Greta Thunberg's father was asked how proud he is of his daughter and his response was kind of confusing.
Talking on the BBC's Today Programme, Svante Thunberg said he's "not at all proud" of his activist daughter and that he doesn't care about pride.
When pushed to talk about her achievements, Thunberg's father instead turned the conversation to himself.
I'm proud that I've contributed just a tiny bit. Because I listen. My wife and I decided to listen to her. I'm pleased about the fact we chose to listen.
Svante Thunberg also said that he and his wife told their daughter that they weren't supportive of her putting herself at the "front line" of climate change activism because of the hate she would receive.
Greta Thunberg guest edited the Today Programme on which her father appeared. She also met Sir David Attenborough for the first time over Skype who told her he's grateful she's achieved what many have failed to in twenty years.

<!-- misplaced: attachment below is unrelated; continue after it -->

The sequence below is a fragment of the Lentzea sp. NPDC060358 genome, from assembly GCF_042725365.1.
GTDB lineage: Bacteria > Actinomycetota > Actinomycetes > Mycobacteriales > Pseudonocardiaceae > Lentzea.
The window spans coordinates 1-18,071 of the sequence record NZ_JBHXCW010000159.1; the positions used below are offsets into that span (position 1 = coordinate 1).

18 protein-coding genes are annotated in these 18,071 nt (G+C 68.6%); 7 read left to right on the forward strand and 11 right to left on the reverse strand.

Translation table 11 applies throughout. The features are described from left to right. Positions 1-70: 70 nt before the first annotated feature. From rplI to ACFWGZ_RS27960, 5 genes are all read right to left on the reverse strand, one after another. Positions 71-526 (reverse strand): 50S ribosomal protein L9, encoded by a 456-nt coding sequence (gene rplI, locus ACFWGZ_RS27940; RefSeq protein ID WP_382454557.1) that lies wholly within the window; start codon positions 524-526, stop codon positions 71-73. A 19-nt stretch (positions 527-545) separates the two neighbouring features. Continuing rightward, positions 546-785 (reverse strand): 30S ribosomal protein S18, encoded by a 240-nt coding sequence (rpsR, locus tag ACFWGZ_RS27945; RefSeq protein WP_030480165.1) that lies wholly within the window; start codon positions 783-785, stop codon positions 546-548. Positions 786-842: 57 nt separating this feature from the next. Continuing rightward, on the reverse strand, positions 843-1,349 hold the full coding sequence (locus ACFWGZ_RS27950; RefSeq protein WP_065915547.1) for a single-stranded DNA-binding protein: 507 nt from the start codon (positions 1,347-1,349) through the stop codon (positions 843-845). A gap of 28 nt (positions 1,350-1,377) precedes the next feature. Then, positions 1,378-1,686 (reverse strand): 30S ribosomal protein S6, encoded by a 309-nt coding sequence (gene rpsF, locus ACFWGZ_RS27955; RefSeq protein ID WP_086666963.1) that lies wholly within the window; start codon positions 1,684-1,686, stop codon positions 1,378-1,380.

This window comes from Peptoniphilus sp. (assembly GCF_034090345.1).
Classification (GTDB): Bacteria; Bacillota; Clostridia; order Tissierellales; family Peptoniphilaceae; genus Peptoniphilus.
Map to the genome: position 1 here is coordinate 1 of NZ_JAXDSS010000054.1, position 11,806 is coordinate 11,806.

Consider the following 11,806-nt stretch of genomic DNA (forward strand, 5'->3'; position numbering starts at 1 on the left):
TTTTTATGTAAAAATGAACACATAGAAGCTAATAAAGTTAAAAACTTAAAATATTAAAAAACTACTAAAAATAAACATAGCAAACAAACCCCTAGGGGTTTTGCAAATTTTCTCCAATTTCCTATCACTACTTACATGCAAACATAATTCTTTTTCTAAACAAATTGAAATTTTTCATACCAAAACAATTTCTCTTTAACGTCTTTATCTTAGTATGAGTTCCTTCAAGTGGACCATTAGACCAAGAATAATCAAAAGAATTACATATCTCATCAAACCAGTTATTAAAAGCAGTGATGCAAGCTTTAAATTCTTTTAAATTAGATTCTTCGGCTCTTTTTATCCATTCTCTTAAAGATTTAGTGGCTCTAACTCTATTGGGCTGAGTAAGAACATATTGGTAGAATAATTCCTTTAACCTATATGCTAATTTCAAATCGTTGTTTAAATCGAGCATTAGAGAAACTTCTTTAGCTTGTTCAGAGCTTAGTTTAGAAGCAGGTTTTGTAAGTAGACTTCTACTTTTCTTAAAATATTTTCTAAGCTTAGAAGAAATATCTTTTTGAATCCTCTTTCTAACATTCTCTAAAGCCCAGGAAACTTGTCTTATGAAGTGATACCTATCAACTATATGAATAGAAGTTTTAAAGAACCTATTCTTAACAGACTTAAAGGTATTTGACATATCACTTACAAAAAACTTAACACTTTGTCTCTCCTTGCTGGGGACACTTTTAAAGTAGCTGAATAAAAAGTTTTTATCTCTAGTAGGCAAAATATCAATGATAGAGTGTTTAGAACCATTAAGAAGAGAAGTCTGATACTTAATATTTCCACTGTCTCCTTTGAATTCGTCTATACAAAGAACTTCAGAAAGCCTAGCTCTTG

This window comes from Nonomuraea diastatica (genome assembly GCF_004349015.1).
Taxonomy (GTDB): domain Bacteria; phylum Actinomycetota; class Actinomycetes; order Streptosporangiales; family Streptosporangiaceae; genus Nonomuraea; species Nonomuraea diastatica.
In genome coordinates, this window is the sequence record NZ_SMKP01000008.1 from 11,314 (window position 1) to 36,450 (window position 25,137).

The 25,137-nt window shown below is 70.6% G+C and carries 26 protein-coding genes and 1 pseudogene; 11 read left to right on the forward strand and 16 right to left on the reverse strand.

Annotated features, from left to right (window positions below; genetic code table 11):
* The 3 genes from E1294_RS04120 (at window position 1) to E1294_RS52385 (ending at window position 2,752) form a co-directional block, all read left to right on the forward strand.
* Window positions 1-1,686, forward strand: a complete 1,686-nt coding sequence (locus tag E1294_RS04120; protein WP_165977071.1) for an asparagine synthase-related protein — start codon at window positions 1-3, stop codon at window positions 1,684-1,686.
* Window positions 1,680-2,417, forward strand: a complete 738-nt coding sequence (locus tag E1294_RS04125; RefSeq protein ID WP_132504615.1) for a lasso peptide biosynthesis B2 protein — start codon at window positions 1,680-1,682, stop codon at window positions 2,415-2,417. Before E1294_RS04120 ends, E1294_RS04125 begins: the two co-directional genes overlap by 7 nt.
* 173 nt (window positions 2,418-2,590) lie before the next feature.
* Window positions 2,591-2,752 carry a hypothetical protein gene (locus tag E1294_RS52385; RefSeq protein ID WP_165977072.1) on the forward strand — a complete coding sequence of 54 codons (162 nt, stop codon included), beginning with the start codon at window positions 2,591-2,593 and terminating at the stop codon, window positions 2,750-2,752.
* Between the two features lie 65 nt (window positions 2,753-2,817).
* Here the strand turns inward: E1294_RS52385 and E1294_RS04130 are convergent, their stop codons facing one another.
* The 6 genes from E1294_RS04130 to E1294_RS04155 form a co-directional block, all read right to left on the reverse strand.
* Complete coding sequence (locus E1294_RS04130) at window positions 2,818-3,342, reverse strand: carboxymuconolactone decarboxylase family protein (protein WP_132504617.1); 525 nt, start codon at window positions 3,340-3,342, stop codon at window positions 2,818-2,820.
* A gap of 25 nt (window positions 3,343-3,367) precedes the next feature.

Speaking to Mishal Husain, Svante Thunberg went on to reveal the extent of his daughter's depression before she began her climate protests.
Three or four years before she went on the school strikes she fell ill. She stopped talking, she stopped eating and all these things. She stopped going to school. She was basically home for a year.
Dedicating herself to her activism was how she found happiness, he explains, as well as being able to talk to other people and eat again after nearly three months.
You think she's not ordinary now because she's special and she's very famous and all these things. But to me she's now an ordinary child. She can do all the things other people can and she's happy.
Whilst Svante Thunberg's comments about pride will strike many parents as odd, it's obvious he's now supportive of his daughter and the enormous impact she's had on the global climate conversation.
Although he hopes that their lives will become "less intense" in future, Svante Thunberg has promised Greta that he'll accompany her on her trips around the world whenever she needs.